The society presents us with a mix of a wide variety of cultural elements: the Spanish feel of the town and country (Seize itself is closely modeled on the real town of Cuenca, Spain), the French language used, the German military trappings, the Japanese touches in names, food and religion (including a Shinto/Christian church), the festival which echos southeast Asian ones and the tank’s screens in English. I wonder if this might be the result of survivors from all of these cultures gathering together in one of the few habitable regions left.
The paintings shown behind the OP strongly echo some by Gustav Klimt (mainly the Beethoven Frieze) but including the five girls. In addition to being interesting artistically, they keep the legend of the Fire Maidens fresh in our mind and reminds us of the historical backdrop against which the story is set.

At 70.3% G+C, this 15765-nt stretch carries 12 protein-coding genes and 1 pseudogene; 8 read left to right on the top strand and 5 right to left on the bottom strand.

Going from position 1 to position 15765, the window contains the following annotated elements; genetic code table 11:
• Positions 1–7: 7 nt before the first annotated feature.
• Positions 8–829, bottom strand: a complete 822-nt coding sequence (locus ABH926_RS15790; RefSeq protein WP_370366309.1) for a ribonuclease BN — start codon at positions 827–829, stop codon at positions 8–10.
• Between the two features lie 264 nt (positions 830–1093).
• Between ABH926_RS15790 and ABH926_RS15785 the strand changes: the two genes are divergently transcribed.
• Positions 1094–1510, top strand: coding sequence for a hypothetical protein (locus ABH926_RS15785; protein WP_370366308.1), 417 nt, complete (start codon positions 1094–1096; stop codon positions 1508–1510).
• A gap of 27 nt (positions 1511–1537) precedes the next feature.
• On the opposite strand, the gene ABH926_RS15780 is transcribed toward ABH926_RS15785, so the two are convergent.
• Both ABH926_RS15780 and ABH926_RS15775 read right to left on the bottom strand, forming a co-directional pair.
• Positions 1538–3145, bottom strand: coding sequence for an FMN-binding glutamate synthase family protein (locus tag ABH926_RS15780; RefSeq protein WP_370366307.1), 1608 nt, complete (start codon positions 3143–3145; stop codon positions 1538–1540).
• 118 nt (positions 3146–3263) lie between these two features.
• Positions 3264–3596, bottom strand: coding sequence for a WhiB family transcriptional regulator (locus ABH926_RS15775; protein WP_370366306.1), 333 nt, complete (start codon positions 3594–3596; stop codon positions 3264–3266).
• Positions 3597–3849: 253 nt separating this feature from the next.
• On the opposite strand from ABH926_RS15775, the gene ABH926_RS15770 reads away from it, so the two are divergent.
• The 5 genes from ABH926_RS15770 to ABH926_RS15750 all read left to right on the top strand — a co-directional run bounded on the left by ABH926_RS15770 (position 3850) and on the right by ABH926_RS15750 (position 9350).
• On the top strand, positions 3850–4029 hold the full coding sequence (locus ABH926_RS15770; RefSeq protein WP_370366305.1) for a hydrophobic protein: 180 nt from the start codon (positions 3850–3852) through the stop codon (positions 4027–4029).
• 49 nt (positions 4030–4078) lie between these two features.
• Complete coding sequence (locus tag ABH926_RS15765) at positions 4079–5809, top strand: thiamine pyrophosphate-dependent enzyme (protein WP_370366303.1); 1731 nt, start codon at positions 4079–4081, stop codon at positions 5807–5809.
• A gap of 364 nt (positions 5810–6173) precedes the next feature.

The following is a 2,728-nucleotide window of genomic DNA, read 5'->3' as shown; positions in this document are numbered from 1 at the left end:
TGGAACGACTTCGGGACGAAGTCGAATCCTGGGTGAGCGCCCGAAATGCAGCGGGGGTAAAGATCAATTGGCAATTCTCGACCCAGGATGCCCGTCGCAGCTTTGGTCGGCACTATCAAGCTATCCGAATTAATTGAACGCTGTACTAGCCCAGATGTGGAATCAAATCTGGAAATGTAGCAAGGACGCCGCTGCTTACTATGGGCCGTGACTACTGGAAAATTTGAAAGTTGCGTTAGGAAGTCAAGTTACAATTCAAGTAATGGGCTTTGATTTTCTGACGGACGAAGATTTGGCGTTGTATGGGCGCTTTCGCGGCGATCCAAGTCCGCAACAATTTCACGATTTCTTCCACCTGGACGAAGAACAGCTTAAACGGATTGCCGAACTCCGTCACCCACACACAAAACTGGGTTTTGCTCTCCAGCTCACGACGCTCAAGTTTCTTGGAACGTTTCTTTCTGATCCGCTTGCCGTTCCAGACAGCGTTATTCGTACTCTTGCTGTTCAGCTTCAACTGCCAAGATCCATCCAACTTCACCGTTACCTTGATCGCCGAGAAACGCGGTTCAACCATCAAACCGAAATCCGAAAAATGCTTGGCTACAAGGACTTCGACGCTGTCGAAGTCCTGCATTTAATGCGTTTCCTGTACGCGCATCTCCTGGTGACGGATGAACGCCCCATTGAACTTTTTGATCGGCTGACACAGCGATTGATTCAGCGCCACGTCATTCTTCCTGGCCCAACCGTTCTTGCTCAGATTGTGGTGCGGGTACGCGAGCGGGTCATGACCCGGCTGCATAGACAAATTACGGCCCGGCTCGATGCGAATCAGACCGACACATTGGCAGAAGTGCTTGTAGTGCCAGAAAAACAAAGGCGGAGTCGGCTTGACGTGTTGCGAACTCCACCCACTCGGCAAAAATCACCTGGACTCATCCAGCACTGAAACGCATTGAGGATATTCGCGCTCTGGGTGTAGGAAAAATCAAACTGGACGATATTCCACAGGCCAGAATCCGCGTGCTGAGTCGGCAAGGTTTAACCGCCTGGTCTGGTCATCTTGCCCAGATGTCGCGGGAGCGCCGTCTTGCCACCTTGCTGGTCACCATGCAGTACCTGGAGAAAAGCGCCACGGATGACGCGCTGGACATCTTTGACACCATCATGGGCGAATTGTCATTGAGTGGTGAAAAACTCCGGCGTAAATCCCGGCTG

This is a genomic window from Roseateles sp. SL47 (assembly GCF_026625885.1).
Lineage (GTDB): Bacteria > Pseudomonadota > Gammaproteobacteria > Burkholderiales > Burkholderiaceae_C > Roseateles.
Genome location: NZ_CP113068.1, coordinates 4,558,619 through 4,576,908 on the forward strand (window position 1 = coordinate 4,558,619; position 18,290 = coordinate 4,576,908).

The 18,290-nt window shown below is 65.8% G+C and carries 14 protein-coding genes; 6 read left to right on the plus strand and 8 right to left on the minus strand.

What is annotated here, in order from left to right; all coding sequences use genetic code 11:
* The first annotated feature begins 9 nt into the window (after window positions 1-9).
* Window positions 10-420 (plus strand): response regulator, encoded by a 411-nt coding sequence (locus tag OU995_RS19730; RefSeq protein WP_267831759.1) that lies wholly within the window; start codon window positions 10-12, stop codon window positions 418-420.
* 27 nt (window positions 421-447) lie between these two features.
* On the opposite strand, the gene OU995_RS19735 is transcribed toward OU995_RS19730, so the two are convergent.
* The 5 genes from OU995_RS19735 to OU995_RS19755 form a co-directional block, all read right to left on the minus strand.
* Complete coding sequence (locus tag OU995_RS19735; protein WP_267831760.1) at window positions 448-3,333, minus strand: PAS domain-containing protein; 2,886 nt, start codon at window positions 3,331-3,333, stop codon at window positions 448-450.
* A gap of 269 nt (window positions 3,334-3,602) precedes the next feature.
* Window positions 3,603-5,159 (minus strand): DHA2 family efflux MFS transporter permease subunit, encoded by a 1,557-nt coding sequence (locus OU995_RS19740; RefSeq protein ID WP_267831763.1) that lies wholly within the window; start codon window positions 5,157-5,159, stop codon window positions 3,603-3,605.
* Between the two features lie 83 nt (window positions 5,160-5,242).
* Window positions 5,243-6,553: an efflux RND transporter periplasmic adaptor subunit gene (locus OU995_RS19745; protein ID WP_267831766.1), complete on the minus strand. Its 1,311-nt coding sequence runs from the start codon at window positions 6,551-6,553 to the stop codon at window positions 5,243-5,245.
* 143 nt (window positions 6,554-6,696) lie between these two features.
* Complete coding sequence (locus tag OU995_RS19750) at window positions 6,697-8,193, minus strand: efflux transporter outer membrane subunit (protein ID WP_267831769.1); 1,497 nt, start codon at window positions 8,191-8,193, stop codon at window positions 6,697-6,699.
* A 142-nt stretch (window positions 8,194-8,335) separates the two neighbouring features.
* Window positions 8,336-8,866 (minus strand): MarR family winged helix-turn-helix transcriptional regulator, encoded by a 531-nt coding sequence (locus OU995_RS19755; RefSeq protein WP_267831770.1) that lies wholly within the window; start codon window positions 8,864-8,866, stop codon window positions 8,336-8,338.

Given the title, it’s not surprising that music is significant in So Ra No Wo To. The opening song grabbed me from my first hearing. Its mix of sadness tempered by hope seems to fit perfectly with this world. The ED is more upbeat and happy, echoing the fun that the girls, especially Kanata, often have. While not every scene has accompanying BGM, the music suits and very much enhances those scenes where it appears. They even use the tune for Amazing Grace to form another link with the blonde trumpeter in the girls’ past.